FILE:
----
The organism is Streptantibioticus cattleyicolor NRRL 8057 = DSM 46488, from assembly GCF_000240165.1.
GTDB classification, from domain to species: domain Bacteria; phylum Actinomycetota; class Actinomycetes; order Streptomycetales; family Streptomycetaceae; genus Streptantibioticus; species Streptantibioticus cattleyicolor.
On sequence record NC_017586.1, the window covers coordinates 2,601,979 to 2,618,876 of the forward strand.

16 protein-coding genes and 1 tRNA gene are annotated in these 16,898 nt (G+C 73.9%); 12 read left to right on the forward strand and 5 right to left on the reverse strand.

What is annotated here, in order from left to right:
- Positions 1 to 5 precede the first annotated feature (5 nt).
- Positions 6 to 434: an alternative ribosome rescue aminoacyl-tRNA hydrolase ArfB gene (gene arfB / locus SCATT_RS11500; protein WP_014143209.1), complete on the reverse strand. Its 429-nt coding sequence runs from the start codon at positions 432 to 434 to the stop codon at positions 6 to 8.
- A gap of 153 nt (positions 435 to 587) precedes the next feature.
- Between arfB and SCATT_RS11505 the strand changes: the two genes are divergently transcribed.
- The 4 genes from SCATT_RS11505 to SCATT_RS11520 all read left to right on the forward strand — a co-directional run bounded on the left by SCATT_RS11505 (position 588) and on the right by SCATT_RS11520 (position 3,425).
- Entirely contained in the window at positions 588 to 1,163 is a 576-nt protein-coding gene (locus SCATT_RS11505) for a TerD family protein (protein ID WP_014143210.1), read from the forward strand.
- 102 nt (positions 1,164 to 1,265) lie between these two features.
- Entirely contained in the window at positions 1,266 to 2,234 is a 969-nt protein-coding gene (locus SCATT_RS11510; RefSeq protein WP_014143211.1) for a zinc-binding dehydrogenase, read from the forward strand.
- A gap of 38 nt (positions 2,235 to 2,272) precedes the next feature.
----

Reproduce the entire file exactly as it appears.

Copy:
The organism is Streptantibioticus cattleyicolor NRRL 8057 = DSM 46488, from assembly GCF_000240165.1.
GTDB classification, from domain to species: domain Bacteria; phylum Actinomycetota; class Actinomycetes; order Streptomycetales; family Streptomycetaceae; genus Streptantibioticus; species Streptantibioticus cattleyicolor.
On sequence record NC_017586.1, the window covers coordinates 2,601,979 to 2,618,876 of the forward strand.

16 protein-coding genes and 1 tRNA gene are annotated in these 16,898 nt (G+C 73.9%); 12 read left to right on the forward strand and 5 right to left on the reverse strand.

What is annotated here, in order from left to right:
- Positions 1 to 5 precede the first annotated feature (5 nt).
- Positions 6 to 434: an alternative ribosome rescue aminoacyl-tRNA hydrolase ArfB gene (gene arfB / locus SCATT_RS11500; protein WP_014143209.1), complete on the reverse strand. Its 429-nt coding sequence runs from the start codon at positions 432 to 434 to the stop codon at positions 6 to 8.
- A gap of 153 nt (positions 435 to 587) precedes the next feature.
- Between arfB and SCATT_RS11505 the strand changes: the two genes are divergently transcribed.
- The 4 genes from SCATT_RS11505 to SCATT_RS11520 all read left to right on the forward strand — a co-directional run bounded on the left by SCATT_RS11505 (position 588) and on the right by SCATT_RS11520 (position 3,425).
- Entirely contained in the window at positions 588 to 1,163 is a 576-nt protein-coding gene (locus SCATT_RS11505) for a TerD family protein (protein ID WP_014143210.1), read from the forward strand.
- 102 nt (positions 1,164 to 1,265) lie between these two features.
- Entirely contained in the window at positions 1,266 to 2,234 is a 969-nt protein-coding gene (locus SCATT_RS11510; RefSeq protein WP_014143211.1) for a zinc-binding dehydrogenase, read from the forward strand.
- A gap of 38 nt (positions 2,235 to 2,272) precedes the next feature.